Monitor dental implants and bridges with piezoceramics: researchers find new applications for a well-known technology

March 22, 2021

A material like no other: the special properties of piezoceramics could give rise to many innovations. In the collaborative “Smart Co-Creation” project, researchers and SMEs are developing ideas and concepts for specific industries in which this piezoelectric wonder material can be usefully applied.

Piezokeramiken könnten den Zustand von Brücken überwachen
© Fraunhofer IZM
Piezoceramics could monitor the condition of bridges

Be it in quartz watches, as injection systems for motor vehicles or in loudspeakers - piezoceramics have been an integral part of modern technology for years. And with good reason, after all, the material has quite extraordinary properties: when pressure is applied to piezoceramics, i.e. when the material is subjected to mechanical stress, it generates voltage. And vice versa: when a voltage is applied, the shape of the material changes.

Researchers from Fraunhofer IKTS and Fraunhofer IZM, together with the Hasso Plattner Institute and the FU Berlin, want to promote the use of piezoceramics, particularly for developments in SMEs, as part of the “Smart Co-Creation” project. In the spirit of Design Thinking, two series of three workshops have already taken place, during which experts and users discussed the application potential of piezoceramics for specific industries.

The first collaborative brainstorming session focused on medical applications: using piezoceramics in intelligent dental implants could improve the monitoring of the implants. Technically, this works as follows: chewing exerts mechanical pressure on the ceramic, which generates an electrical voltage that can be analysed. If there are irregularities or damage in the dental structure, this voltage changes and immediate action can be taken without any major work.

The second series of workshops focused on the use of piezoceramics for monitoring large infrastructures. For example, they can be used to record the vibrations of bridges. Changes in vibration patterns indicate damage. This means that the condition of the bridge can be monitored and repairs can be carried out before serious damage occurs.

However, piezoceramics have one disadvantage: they contain lead, which can escape in the form of dust during extraction and smelting, as well as if the material is improperly recycled, and can enter the water cycle, for example. The consequences for humans and the environment are drastic, as this heavy metal can cause nerve damage even in low quantities.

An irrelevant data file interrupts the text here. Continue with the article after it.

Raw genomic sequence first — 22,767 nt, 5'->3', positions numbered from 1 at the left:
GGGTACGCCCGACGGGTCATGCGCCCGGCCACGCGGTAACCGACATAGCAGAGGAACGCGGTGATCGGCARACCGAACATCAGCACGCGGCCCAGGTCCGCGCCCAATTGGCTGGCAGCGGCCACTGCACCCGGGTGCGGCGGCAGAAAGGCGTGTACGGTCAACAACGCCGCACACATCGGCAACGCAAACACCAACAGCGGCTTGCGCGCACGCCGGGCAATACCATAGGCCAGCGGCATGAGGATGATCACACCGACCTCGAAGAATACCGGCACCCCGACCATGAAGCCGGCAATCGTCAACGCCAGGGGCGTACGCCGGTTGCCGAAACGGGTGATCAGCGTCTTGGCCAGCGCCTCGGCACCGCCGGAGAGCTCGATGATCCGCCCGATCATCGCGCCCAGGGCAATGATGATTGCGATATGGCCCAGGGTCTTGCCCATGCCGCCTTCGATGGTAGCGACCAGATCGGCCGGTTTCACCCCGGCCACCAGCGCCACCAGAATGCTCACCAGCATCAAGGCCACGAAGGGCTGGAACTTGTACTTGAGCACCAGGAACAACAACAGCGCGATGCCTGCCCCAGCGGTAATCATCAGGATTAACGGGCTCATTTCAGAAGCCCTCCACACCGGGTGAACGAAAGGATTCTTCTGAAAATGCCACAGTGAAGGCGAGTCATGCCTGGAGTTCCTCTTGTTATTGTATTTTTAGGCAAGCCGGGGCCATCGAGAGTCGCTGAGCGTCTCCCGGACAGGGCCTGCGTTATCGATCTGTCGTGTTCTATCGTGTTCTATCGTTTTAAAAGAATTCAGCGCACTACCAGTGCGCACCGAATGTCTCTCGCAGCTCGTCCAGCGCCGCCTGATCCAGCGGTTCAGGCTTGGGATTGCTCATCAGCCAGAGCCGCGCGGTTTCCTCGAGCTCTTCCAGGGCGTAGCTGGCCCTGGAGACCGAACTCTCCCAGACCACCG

In order to prevent this, the European Union has issued directives that essentially ban the use of lead in electrical and electronic devices.

However, there are exemptions. Due to the fact that no lead-free ceramic material with comparable performance has yet been developed with the current state of science and technology, exceptions have been made to the rule for piezoceramics. The directives are updated to the state of the art in science and technology every four to seven years, i.e. a review is carried out to determine whether scientific and technical progress makes it possible to substitute lead in piezoceramics, although this has not been the case to date.

Dr Otmar Deubzer, expert in product-related environmental law at Fraunhofer IZM, attended both workshops and ensured that the applications conformed to the European Commission's RoHS, REACh, WEEE and EuP/ErP directives. “Piezoceramics are a wonderful material with characteristics that are really not easy to replace. It is therefore especially important that a realistic and responsible approach is taken right from the conception stage, which will enable piezoceramics to be used in electronic product development in accordance with the legal exemptions. I am very happy to have been able to contribute my expertise to the “Smart Co-Creation” project and look forward to the resulting developments,” said the scientist. Future projects that aim to realise the full potential of the material are already being applied for, thanks to the sharing of ideas.

“Smart Co-Creation” was funded by the German Federal Ministry of Education and Research. The project is managed by Fraunhofer IKTS and is part of the innovation network smart³.

(Text: Olga Putsykina)